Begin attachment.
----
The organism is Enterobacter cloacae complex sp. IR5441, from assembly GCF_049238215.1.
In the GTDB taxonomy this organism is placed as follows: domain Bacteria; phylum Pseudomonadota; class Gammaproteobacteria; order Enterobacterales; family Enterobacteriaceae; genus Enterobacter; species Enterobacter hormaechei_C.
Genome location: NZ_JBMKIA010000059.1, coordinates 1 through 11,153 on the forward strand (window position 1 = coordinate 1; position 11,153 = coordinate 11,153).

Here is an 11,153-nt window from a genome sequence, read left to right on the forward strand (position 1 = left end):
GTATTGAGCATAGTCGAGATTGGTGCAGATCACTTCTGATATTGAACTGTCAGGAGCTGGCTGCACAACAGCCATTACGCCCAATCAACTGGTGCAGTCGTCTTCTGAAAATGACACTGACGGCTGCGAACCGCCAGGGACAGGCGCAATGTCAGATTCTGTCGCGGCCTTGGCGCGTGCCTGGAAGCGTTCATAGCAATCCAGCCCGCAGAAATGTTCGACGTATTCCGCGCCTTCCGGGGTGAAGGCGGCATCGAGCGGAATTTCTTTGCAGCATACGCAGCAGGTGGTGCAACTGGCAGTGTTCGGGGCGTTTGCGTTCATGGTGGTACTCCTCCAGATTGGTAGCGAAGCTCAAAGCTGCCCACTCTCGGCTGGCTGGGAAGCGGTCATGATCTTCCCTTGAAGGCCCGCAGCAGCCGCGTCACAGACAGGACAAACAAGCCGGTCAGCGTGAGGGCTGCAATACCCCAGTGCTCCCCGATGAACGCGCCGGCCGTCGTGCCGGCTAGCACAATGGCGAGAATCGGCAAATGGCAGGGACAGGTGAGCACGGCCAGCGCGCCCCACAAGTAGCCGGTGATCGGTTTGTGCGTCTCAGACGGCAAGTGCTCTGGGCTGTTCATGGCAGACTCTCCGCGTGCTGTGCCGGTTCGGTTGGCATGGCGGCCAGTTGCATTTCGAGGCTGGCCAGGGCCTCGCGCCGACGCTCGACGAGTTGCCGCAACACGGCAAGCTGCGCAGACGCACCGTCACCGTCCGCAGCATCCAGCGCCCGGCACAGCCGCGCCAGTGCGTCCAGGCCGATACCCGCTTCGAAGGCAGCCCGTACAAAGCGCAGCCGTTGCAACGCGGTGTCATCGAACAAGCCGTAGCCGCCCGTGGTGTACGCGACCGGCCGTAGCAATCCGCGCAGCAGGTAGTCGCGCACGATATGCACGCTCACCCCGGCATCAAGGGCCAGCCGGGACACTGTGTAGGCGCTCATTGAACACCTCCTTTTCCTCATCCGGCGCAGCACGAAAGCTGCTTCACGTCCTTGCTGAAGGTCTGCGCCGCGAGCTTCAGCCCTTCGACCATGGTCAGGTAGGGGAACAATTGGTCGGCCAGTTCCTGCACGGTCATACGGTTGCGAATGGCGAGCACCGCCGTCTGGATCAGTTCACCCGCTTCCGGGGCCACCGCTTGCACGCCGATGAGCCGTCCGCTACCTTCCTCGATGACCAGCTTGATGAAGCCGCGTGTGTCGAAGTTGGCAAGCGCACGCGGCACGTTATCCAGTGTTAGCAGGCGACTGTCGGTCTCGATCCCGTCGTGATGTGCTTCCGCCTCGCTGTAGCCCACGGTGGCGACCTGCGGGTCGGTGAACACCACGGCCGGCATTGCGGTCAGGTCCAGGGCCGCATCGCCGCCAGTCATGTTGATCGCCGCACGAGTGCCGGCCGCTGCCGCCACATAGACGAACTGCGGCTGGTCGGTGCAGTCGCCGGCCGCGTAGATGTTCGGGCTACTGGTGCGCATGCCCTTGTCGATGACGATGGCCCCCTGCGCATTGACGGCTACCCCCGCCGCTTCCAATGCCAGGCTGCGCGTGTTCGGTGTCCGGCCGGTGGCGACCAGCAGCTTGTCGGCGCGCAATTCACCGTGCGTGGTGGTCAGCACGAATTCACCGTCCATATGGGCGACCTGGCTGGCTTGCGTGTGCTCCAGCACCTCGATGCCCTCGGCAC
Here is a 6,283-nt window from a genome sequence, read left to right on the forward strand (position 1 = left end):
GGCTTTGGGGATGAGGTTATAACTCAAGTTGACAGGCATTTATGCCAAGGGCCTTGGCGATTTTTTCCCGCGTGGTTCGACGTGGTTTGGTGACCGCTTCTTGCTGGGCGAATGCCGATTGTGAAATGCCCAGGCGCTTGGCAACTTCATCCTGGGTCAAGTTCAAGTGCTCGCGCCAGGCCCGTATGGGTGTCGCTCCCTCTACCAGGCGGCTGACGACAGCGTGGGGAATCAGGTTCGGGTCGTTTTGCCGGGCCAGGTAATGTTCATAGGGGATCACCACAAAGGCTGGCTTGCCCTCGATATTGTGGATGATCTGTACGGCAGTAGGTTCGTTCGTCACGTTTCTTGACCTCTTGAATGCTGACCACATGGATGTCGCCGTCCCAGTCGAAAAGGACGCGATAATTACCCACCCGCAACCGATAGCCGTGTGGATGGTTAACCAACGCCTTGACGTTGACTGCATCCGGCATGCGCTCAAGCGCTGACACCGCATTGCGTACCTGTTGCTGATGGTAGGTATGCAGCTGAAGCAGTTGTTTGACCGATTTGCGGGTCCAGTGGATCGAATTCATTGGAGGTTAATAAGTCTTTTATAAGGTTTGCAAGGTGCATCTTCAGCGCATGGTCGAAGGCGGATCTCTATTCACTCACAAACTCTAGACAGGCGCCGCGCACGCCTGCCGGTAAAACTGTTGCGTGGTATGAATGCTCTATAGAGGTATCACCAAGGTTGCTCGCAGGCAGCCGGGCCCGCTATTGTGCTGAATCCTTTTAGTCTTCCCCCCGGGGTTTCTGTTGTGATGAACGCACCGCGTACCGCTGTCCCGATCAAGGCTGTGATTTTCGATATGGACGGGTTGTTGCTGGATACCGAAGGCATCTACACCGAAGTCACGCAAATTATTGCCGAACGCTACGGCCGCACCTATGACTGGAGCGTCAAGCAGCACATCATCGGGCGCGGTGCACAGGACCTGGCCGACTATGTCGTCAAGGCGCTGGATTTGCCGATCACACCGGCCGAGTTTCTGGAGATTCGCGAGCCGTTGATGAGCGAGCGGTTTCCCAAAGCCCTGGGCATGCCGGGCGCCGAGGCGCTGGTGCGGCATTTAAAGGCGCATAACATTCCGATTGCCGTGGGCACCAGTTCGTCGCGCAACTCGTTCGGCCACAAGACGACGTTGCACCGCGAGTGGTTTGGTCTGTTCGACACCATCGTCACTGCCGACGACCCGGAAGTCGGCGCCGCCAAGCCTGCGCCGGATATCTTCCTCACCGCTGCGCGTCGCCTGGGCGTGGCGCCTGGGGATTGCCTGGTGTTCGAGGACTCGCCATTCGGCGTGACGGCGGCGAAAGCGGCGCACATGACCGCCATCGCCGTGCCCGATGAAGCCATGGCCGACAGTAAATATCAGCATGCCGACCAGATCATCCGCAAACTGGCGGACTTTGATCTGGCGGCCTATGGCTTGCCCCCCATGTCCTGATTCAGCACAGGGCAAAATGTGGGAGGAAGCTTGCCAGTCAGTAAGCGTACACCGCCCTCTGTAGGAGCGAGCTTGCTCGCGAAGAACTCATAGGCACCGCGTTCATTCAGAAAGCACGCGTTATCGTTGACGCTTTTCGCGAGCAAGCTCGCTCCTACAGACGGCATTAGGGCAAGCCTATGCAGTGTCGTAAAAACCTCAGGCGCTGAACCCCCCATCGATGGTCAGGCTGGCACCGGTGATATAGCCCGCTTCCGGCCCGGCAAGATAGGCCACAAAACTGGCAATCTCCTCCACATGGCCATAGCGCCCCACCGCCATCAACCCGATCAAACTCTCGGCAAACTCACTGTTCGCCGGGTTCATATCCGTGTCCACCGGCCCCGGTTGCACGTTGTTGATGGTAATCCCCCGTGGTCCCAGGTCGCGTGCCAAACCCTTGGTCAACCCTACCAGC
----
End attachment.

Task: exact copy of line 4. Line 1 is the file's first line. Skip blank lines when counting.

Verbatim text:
Here is an 11,153-nt window from a genome sequence, read left to right on the forward strand (position 1 = left end):